For whatever reason the supplied white plastic adaptor is way too long. Go ahead and put the pump in it right now. Notice how it sits too tall, and the smooth plastic portion of the adaptor doesn't fit snugly against the factory rubber pump holder? It has to be trimmed off. I'll tell you how much I had to trim, but due to variations, you may trim less or more. I had to trim the entire smooth portion of the pump adaptor off, plus a hint more in the ribbed section of the adaptor as well. You want the plastic tube on the bottom of the pump to sit inside of the inner hole in the new grommet, but you can't get too crazy trimming the adaptor because: A: if the tube on the bottom of the pump grounds out you'll have no suction B: the bracket and grommet that hold the top of the pump in place has very little adjustment, so if the pump sits too low, you won't be able to secure it properly.

I took my time and used a sheet of new 80 grit sandpaper to trim the adaptor. I placed the sandpaper on a firm level surface, then ran the bottom of the adaptor over it until I got the right length. Once I trimmed all of the smooth portion of the adaptor off, the tube on the bottom of the pump fit into the center hole of the grommet, and the top retainer fit snugly.

Once you've got the adaptor trimmed to the right length, it's time to tackle the metal retainer that fits over the top of the pump. Look for the second thick grommet that has a series of small indentations on the inside. This fits over the top of the pump, however, if you then try to put the factory metal retainer over the grommet, you'll notice that it doesn't fit correctly. This is because on the inside of the factory metal retainer you'll see one side forms a square shape to fit around the factory pump. You'll need to take a dremel, or a grinder, and grind away the inner edges of the retainer where it begins to form the box. If you can't picture this, place the retainer on the replacement pump and note where it comes in contact with the top of the pump. I cut away about an 1/8" of the inner edges of the retainer on both sides. Afterwards, the retainer fit perfectly over the replacement pump. Once the retainer is modified, place the new grommet over the pump then put the retainer on over it. Bolt the retainer down, and the pump should be secure at this point.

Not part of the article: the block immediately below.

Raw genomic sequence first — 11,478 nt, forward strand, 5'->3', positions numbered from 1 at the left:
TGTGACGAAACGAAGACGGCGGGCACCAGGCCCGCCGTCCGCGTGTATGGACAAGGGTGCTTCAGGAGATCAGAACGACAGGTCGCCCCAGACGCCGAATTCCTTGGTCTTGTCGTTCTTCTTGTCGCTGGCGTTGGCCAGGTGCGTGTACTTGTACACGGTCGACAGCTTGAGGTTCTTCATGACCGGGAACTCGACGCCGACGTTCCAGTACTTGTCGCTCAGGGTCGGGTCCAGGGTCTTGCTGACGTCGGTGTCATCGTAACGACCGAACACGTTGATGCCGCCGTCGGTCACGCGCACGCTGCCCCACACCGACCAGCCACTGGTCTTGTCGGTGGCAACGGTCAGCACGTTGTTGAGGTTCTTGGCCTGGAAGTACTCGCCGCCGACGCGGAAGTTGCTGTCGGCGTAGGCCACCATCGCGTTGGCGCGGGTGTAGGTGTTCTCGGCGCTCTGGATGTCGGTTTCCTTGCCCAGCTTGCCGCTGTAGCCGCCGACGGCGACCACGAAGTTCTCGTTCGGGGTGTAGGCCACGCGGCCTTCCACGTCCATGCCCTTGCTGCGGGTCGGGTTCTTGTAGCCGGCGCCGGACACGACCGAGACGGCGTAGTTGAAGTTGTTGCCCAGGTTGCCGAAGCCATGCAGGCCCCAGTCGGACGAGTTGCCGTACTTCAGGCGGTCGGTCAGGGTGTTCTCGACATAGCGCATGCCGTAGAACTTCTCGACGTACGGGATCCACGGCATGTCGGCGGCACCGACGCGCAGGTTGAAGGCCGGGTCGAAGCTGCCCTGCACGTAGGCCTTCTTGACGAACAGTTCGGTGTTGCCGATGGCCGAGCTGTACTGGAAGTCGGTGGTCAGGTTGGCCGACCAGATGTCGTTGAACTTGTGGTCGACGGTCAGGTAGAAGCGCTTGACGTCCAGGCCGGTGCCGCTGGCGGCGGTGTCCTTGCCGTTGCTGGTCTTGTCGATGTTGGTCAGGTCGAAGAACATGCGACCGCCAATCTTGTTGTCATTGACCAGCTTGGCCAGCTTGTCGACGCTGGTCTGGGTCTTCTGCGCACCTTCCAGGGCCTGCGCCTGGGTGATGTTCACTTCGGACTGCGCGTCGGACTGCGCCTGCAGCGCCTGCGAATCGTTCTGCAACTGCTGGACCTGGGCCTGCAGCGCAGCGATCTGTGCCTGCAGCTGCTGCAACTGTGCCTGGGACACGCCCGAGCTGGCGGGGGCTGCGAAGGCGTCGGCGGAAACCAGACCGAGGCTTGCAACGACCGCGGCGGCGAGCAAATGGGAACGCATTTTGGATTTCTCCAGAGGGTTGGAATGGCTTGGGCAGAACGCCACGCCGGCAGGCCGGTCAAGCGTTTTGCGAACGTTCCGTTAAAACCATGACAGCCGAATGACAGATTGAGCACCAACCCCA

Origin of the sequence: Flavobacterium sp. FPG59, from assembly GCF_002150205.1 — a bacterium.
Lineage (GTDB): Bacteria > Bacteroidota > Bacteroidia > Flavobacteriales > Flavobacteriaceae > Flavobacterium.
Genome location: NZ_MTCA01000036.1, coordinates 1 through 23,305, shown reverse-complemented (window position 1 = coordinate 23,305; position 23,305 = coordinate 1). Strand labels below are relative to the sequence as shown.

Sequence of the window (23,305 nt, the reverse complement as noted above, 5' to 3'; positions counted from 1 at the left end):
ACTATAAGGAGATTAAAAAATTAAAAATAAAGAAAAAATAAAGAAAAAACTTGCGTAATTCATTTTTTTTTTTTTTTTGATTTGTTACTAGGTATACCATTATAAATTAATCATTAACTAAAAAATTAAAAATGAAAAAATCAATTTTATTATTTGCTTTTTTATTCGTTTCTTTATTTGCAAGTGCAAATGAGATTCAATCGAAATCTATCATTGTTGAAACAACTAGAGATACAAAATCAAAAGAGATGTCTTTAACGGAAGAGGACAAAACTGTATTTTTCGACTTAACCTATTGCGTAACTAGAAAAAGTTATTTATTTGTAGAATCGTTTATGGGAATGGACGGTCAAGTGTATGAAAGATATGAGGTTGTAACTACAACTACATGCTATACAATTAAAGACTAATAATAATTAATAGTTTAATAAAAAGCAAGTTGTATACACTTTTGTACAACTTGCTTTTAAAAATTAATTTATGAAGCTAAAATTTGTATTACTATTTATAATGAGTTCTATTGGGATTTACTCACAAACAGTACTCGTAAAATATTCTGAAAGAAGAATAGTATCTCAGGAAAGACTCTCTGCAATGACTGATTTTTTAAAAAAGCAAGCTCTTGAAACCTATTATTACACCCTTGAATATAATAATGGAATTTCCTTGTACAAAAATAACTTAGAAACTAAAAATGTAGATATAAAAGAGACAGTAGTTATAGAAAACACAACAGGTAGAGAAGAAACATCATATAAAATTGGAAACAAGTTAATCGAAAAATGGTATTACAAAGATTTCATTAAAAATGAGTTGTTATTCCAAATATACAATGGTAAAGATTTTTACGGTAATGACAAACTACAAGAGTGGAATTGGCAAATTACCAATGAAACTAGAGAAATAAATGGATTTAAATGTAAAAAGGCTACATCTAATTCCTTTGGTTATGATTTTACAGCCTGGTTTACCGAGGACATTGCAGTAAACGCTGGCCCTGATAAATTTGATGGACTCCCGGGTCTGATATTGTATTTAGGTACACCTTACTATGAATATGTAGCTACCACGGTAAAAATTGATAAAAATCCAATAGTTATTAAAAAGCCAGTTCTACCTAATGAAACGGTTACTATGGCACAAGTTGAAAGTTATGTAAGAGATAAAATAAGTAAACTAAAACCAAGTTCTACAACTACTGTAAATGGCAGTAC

Now, install the new fuel line from the top of the replacement pump to the metal fuel line using the new line and clamps in the kit. You'll need to cut the new fuel line on both ends to get it to fit. Take your time, make small adjustments, and the new line will fit like a glove. Once this is done, you now need to wire the pump. You'll note that the factory positive connector fits perfectly over the positive terminal on the replacement pump. I went ahead and used the factory positive wire. As for the negative wire, I created a new wire and discarded the factory piece. Because the positive and negative terminals in the replacement pump are so close together, I would not use two unshielded connectors like the factory did. Instead, I crimped a shielded female connector to one end of a piece of black wire I cut from the Bosch pump wiring included in the kit, and a terminal that can accept a bolt on the other end of the wire. Once I ensured the crimps were tight, I plugged the shielded connector to the negative terminal on the pump, and placed the other end over the bolt, securing the nut after cleaning the metal area around the connecter to ensure a good ground is achieved.